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Судебные дела / Зарубежная практика  / Edward and Ruth Kelly v. Commissioner., United States Tax Court - Memorandum Decision, T.C. Memo. 1996-529, Docket Nos. 28233-91, 7795-94., Filed December 2, 1996

Edward and Ruth Kelly v. Commissioner., United States Tax Court - Memorandum Decision, T.C. Memo. 1996-529, Docket Nos. 28233-91, 7795-94., Filed December 2, 1996


Edward and Ruth Kelly v. Commissioner.

United States Tax Court - Memorandum Decision

T.C. Memo. 1996-529

Docket Nos. 28233-91, 7795-94.

Filed December 2, 1996.

Geoffrey J. O'Connor, Garden City, N.Y., for the petitioner Edward Kelly. Norman Trabulus, for the petitioner Ruth Kelly. Andrew J. Mandell and Lewis J. Abrahams, for the respondent.


BEGHE, Judge: Respondent determined deficiencies in petitioners' 1 Federal income tax, additions to tax and penalties as follows:


1 During preparation of this opinion, counsel for petitioner Ruth Kelly informed the Court of his client's death. A motion to substitute her estate as petitioner had not been received as of the date of this opinion.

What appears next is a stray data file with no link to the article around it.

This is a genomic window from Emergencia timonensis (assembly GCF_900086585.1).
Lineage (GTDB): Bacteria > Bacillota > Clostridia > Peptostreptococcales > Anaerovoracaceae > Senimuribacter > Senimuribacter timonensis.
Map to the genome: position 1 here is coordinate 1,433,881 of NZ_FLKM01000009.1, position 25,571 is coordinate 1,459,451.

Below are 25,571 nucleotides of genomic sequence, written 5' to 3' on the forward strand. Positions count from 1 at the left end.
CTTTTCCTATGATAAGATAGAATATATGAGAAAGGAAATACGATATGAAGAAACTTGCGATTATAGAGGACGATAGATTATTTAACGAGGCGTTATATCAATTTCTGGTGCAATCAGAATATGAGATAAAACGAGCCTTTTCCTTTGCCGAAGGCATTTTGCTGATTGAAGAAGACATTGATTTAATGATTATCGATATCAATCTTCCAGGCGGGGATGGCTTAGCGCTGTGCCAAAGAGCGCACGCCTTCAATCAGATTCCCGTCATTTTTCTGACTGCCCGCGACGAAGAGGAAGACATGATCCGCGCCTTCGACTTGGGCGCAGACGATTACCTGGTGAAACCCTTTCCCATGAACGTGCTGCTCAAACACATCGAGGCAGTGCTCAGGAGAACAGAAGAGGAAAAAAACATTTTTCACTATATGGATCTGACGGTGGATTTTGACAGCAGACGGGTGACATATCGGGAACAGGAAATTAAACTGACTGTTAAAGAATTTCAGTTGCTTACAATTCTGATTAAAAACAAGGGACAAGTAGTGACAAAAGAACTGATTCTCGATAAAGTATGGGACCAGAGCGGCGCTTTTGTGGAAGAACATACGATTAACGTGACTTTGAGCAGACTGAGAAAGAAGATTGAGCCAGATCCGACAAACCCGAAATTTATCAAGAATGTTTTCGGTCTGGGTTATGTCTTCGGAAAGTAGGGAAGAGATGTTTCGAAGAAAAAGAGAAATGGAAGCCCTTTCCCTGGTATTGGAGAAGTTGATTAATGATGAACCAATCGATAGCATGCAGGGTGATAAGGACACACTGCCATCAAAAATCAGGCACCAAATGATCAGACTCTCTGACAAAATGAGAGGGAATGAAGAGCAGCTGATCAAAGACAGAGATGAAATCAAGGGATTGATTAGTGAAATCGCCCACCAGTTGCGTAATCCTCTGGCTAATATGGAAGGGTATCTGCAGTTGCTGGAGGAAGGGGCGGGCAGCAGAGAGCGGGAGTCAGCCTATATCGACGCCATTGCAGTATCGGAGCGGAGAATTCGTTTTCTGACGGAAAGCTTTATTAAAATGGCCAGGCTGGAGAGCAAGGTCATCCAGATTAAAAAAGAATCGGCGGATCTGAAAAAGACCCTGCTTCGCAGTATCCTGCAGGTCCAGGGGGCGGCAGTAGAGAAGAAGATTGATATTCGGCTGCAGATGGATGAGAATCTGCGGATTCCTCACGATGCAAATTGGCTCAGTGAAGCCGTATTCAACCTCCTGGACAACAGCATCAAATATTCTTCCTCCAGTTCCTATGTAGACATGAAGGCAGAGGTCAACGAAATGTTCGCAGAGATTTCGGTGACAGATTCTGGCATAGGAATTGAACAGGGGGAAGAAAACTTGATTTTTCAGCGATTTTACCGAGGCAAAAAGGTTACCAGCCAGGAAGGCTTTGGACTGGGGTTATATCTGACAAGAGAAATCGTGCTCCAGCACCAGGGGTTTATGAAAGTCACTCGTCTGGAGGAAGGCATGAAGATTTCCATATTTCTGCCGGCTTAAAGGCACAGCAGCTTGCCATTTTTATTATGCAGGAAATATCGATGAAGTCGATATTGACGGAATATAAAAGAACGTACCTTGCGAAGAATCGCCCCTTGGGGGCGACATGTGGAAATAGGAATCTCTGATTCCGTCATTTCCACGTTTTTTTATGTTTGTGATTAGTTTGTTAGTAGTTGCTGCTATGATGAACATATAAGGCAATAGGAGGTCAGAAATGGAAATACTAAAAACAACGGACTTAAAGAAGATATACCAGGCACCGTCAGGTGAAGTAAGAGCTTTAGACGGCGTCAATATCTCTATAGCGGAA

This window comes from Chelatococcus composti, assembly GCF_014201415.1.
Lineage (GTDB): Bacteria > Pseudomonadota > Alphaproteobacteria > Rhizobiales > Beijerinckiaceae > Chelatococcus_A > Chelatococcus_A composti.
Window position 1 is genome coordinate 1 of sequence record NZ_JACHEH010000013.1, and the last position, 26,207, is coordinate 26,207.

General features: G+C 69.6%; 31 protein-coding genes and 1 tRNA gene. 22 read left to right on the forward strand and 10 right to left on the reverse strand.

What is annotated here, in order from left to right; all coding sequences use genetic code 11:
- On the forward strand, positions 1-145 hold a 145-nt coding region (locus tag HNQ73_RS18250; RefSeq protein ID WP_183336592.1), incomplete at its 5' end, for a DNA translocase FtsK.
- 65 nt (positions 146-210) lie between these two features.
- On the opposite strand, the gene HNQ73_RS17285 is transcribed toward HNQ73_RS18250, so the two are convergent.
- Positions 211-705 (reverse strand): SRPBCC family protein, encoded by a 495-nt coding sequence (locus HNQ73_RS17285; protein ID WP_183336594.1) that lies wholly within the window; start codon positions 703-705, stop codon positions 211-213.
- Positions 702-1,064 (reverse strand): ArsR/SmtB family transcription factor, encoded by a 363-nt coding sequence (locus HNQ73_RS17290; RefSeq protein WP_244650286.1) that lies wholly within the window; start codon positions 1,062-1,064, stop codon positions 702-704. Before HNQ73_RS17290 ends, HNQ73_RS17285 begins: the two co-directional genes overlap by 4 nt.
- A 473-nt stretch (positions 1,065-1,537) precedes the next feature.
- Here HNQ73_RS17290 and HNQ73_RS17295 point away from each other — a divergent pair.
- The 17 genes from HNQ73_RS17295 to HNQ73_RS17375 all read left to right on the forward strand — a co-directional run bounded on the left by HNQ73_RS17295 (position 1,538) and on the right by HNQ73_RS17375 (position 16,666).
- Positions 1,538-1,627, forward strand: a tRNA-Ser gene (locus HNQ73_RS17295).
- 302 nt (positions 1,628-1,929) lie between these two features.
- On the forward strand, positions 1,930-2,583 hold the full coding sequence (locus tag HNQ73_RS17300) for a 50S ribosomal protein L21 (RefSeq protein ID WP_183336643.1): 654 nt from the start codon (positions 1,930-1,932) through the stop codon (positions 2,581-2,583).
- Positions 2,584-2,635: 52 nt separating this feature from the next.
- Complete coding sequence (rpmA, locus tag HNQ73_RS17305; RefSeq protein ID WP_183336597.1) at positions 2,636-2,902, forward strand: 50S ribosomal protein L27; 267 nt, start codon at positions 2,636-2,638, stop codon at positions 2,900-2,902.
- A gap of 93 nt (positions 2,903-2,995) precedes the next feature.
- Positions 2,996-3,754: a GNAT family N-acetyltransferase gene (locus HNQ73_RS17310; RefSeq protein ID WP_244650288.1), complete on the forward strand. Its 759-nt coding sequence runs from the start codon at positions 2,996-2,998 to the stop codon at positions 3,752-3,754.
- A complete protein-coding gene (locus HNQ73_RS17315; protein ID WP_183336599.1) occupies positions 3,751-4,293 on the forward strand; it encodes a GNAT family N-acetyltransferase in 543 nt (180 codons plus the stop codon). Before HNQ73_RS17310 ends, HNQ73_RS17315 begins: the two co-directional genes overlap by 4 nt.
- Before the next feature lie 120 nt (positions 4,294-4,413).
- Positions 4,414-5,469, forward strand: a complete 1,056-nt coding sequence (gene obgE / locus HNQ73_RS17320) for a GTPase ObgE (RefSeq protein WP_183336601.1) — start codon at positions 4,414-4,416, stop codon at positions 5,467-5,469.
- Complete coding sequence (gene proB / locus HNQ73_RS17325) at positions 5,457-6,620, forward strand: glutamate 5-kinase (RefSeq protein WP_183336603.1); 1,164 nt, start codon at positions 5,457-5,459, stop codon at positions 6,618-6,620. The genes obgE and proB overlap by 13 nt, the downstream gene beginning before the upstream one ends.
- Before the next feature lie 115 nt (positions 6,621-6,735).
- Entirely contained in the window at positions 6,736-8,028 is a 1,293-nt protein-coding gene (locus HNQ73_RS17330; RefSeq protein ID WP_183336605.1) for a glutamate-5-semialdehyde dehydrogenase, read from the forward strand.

1 Fifty percent of the interest due on $64,061.

2 Fifty percent of the interest due on $38,853.


2 Unless otherwise indicated, section references are to the Internal Revenue Code in effect for the years at issue, and all Rule references are to the Tax Court Rules of Practice and Procedure.


After concession by respondent of an issue raised on behalf of petitioners at trial, 3 the issues for decision are:


3 Respondent conceded that petitioners were entitled to deduct gambling losses in an amount equal to their gambling winnings for 1986, pursuant to sec. 165(d).


(1) Whether losses sustained by petitioner Edward Kelly (Mr. Kelly) in trading stock options should be characterized as ordinary or capital losses. We hold that they were capital losses.

(2) Whether brokerage commissions earned by Mr. Kelly in connection with his stock option trades may be treated as an offset against the amount of his trading losses rather than as ordinary income, and whether brokerage commissions paid by Mr. Kelly in connection with his stock option trades are deductible as ordinary and necessary business expenses. We hold that the earned commissions were taxable as ordinary income, and that the paid commissions are added to the basis of options purchased and treated as an offset to the price of options sold.

(3) Whether petitioners were entitled to deduct certain unreimbursed employee business expenses. We hold that the deductions were properly disallowed.

(4) Whether petitioners are liable for additions to tax under sections 6653(a) and 6661 and accuracy-related penalties under section 6662(a), (b)(1) and (2). We hold that petitioners are so liable.

(5) Whether petitioner Ruth Kelly (Mrs. Kelly) is entitled to relief from liability as an innocent spouse. We hold that she is not entitled to innocent spouse relief. 4


4 On most issues petitioners have a conflict of interest. Mrs. Kelly joined her husband only with respect to issue (2).